You can hear it in the music, that smudgy trace of burnt fingers on wires, the crackle of dodgy circuits overheating, metal screwed to wood. The retro-futurism sparks a weird nostalgia: those gnarly, stubborn machines, chunky synthesizers that resembled the control panels of nuclear reactors, are pieces of the tomorrow that never came, because sleek anaesthetic seductions like iPods, Rock Band and Facebook came instead. Like HAL in 2001, the unpredictable, temperamental nature of those old machines becomes a recurring theme.
Here’s Oakey again, on a 1977-era Korg 700S synth: “Fantastic machine, totally eccentric… You can’t tell why it’s doing what it does, but it sounds great.”
The documentary is by no means perfect. The first sighting of Kraftwerk in Britain (courtesy of Tomorrow’s World in 1975 – another argument for the licence fee) is given due place as the synthesizer groups’ Big Bang, but the place of David Bowie’s “Berlin Trilogy” goes unmentioned. There are other omissions that, while they may not glare, still hurt (surely, The Associates warranted at least a mention). From a musicological point of view, the film also fumbles badly toward the end: in a sudden rush to tie things up, it’s as if the director, Ben Whalley, remembered he’d forgotten New Order’s seismic Blue Monday and frantically sticks it in, nonsensically, after The Pet Shop Boys.
But so much of what is here is on the money. Whalley, in fact, is probably due a medal. He’s been behind a whole string of fine BBC Four Friday-night music documentaries, including Detroit: From Motown To The Stooges, Folk America, If It Ain’t Stiff and Once Upon A Time In New York.
Next week, same channel, same time, he’s back with another, even better film, Krautrock: The Rebirth Of Germany, exploring the surge of uncompromising groups that emerged in the country in the late-1960s, and interviewing all of them: Amon Duul, Popol Vuh, Tangerine Dream, Cluster, Can, Faust, Neu!, Harmonia, and, of course, Kraftwerk.
Clocking in at an hour, it leaves you wanting more, but it covers a lot of ground. Sadly, Kraftwerk’s main menmachines, Ralf Hutter and the recently departed Florian Schneider, are absent, but former member Wolfgang Flur shows up. And so, as a bonus, does Iggy Pop, recalling the time he went shopping for asparagus with Schneider, and talking brilliantly about Neu!’s music.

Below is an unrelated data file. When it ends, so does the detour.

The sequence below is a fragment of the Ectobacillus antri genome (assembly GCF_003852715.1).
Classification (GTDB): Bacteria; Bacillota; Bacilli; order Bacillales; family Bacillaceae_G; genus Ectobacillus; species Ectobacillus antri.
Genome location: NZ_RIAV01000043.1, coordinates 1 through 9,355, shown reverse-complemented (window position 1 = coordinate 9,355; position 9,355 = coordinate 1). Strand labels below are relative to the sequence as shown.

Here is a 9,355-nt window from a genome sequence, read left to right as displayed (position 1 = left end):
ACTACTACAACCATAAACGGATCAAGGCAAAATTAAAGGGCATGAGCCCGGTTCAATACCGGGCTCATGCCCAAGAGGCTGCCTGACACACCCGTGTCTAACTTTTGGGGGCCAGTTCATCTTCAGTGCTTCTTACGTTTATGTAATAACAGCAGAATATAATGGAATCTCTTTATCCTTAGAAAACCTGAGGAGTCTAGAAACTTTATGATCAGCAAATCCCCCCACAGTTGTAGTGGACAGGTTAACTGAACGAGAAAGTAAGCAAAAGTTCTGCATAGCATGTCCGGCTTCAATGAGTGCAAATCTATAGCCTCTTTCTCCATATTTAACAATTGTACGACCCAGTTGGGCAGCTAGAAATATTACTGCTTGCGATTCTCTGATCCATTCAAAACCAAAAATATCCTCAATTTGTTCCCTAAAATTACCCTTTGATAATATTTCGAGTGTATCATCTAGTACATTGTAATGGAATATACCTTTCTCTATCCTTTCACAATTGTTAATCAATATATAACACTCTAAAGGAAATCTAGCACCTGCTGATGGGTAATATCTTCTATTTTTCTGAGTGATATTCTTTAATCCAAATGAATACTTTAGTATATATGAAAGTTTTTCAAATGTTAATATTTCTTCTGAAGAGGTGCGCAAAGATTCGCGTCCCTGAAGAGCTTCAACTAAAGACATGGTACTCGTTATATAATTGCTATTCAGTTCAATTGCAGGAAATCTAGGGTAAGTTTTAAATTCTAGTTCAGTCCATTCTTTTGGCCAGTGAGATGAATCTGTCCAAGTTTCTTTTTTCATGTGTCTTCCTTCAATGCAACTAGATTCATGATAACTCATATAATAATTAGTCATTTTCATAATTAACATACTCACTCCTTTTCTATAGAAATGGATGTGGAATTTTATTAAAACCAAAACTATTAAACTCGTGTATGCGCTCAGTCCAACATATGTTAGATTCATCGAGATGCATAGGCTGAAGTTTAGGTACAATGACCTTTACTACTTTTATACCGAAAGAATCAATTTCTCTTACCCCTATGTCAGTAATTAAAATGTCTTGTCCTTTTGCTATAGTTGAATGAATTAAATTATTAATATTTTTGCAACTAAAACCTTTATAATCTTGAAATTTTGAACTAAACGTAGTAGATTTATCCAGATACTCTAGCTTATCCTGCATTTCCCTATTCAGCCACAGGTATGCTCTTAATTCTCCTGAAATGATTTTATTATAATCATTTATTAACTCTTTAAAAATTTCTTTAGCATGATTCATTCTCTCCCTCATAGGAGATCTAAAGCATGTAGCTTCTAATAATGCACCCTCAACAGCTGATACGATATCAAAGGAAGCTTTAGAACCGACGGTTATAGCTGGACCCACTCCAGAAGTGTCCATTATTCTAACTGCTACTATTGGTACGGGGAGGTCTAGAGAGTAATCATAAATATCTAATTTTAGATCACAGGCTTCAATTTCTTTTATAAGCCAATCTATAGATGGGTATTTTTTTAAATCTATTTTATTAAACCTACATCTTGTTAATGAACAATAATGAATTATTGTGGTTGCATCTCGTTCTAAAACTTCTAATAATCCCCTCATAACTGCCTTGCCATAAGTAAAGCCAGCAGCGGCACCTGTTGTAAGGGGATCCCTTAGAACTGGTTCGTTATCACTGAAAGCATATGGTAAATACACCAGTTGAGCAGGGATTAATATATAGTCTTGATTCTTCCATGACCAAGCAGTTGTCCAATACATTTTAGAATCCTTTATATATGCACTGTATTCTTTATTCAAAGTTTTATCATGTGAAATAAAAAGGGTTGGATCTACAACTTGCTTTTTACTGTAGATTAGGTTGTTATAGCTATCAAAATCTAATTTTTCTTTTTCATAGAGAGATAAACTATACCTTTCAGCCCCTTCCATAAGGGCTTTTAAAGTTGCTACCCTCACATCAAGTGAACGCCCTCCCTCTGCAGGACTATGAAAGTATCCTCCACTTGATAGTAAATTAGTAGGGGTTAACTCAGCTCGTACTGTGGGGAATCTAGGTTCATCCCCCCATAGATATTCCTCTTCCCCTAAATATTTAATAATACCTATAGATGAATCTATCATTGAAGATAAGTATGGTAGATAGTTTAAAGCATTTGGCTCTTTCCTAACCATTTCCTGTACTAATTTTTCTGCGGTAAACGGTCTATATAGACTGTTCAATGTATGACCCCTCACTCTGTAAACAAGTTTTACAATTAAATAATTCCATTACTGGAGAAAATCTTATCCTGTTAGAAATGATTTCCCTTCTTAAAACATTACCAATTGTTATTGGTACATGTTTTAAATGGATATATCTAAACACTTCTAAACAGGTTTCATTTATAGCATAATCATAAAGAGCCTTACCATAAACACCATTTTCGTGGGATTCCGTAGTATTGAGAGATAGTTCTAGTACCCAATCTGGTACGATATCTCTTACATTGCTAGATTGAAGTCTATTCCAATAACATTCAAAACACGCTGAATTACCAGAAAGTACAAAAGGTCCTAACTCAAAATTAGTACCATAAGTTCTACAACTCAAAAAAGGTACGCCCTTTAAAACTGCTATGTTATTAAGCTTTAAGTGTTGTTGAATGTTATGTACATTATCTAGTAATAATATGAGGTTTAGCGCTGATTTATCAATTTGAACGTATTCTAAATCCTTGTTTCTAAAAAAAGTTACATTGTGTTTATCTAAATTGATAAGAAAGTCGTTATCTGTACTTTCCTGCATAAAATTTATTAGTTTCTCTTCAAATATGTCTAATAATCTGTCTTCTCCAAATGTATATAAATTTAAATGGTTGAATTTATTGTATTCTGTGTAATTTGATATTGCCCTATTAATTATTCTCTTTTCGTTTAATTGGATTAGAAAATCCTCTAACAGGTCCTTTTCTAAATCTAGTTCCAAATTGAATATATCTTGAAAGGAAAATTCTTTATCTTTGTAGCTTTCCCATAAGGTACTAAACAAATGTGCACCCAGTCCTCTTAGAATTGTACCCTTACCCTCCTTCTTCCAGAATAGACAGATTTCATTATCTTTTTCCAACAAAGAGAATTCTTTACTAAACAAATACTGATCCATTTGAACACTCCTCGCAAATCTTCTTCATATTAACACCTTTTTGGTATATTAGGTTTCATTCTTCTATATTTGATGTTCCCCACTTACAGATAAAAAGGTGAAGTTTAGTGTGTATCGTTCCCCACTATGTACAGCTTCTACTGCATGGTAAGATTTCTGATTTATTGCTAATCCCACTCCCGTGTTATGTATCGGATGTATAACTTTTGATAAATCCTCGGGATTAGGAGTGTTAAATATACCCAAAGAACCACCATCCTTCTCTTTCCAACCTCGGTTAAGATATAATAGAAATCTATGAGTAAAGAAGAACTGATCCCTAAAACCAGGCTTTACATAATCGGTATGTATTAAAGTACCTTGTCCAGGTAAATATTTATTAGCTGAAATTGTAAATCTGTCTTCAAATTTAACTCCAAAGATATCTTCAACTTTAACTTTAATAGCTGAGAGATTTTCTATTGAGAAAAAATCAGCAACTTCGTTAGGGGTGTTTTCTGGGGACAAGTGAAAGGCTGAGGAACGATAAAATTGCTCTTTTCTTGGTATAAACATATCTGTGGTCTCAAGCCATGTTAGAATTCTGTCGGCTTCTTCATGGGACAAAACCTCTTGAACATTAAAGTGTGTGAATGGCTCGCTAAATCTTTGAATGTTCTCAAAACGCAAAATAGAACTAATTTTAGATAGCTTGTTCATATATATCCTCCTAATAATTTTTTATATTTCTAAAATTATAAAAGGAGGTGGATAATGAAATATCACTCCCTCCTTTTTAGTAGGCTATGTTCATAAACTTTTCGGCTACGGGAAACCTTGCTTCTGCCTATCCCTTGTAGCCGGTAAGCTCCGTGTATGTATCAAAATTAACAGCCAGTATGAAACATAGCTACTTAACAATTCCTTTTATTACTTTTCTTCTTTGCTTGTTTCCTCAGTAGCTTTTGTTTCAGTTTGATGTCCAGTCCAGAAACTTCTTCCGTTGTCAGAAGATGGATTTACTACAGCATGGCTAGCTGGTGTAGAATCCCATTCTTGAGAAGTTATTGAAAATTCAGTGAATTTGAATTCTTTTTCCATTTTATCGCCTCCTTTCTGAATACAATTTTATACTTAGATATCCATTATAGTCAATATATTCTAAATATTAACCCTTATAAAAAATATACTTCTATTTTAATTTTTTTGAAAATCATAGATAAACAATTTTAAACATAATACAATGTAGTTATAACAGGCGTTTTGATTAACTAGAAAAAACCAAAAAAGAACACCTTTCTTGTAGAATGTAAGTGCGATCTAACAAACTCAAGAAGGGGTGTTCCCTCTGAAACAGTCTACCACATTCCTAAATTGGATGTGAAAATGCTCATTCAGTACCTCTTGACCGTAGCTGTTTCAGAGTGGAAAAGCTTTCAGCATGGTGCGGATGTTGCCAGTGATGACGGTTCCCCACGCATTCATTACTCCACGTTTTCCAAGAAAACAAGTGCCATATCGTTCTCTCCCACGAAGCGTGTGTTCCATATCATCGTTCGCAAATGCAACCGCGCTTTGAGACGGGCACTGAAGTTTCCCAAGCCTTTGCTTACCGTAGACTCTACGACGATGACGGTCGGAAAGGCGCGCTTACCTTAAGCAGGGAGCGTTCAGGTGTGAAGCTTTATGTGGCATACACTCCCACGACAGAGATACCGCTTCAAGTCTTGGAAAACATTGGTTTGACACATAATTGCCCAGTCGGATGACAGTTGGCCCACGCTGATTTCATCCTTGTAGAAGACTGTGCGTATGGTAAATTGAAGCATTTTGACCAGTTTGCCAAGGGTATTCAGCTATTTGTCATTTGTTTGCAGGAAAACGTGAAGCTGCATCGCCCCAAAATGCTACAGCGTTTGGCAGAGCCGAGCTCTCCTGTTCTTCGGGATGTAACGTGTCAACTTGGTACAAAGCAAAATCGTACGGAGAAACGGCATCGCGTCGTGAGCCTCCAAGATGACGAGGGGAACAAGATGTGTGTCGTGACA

Featuring many bands who would influence Britain’s keyboard-slinging post-punks, and briefly covering Bowie’s magpie period in Berlin, the Krautrock film acts as a prequel to Synth Britannia. But it also leaves the British acts looking a little embarrassed and weak. The German bands came of age at a time of great unrest, as their nation struggled with the guilt and anger of its past. The music grew against the backdrop of communes, radical politics and riots in the streets. The members of Amon Duul knew the Baader-Meinhoff gang before they were the Baader-Meinhoff gang.
The music these groups made was diverse, but they all shared one aspect, which Whalley brings to the fore. These were all children of parents of the Nazi era. Living in their divided country, they didn’t want to draw on English and American rock music, and they didn’t want to revisit German history. So they turned towards electronic music as something untainted by the past, a throbbing, droning, endless Year Zero of their own. A decade later in Britain, young men in raincoats started plugging in because they wanted to.
What gives the German music its particular edge is that it’s the sound of people playing it because they had no other choice.